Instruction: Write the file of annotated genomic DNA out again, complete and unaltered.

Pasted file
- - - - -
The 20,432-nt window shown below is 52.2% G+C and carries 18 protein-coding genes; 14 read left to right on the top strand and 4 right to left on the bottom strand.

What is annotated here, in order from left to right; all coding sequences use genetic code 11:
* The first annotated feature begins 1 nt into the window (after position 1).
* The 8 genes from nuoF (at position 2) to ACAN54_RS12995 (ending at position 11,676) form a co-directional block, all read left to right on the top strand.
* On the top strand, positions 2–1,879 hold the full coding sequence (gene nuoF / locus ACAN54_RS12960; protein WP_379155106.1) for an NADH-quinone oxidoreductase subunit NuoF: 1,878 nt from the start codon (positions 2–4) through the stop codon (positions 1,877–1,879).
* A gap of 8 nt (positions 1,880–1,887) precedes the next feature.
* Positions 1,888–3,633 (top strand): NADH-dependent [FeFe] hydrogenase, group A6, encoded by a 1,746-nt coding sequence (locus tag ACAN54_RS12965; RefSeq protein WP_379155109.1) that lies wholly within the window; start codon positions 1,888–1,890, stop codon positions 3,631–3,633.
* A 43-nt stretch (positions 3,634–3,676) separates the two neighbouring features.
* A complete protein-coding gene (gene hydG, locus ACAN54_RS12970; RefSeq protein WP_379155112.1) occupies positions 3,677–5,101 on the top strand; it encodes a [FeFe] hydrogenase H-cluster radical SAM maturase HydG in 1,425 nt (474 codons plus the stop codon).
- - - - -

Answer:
The 20,432-nt window shown below is 52.2% G+C and carries 18 protein-coding genes; 14 read left to right on the top strand and 4 right to left on the bottom strand.

What is annotated here, in order from left to right; all coding sequences use genetic code 11:
* The first annotated feature begins 1 nt into the window (after position 1).
* The 8 genes from nuoF (at position 2) to ACAN54_RS12995 (ending at position 11,676) form a co-directional block, all read left to right on the top strand.
* On the top strand, positions 2–1,879 hold the full coding sequence (gene nuoF / locus ACAN54_RS12960; protein WP_379155106.1) for an NADH-quinone oxidoreductase subunit NuoF: 1,878 nt from the start codon (positions 2–4) through the stop codon (positions 1,877–1,879).
* A gap of 8 nt (positions 1,880–1,887) precedes the next feature.
* Positions 1,888–3,633 (top strand): NADH-dependent [FeFe] hydrogenase, group A6, encoded by a 1,746-nt coding sequence (locus tag ACAN54_RS12965; RefSeq protein WP_379155109.1) that lies wholly within the window; start codon positions 1,888–1,890, stop codon positions 3,631–3,633.
* A 43-nt stretch (positions 3,634–3,676) separates the two neighbouring features.
* A complete protein-coding gene (gene hydG, locus ACAN54_RS12970; RefSeq protein WP_379155112.1) occupies positions 3,677–5,101 on the top strand; it encodes a [FeFe] hydrogenase H-cluster radical SAM maturase HydG in 1,425 nt (474 codons plus the stop codon).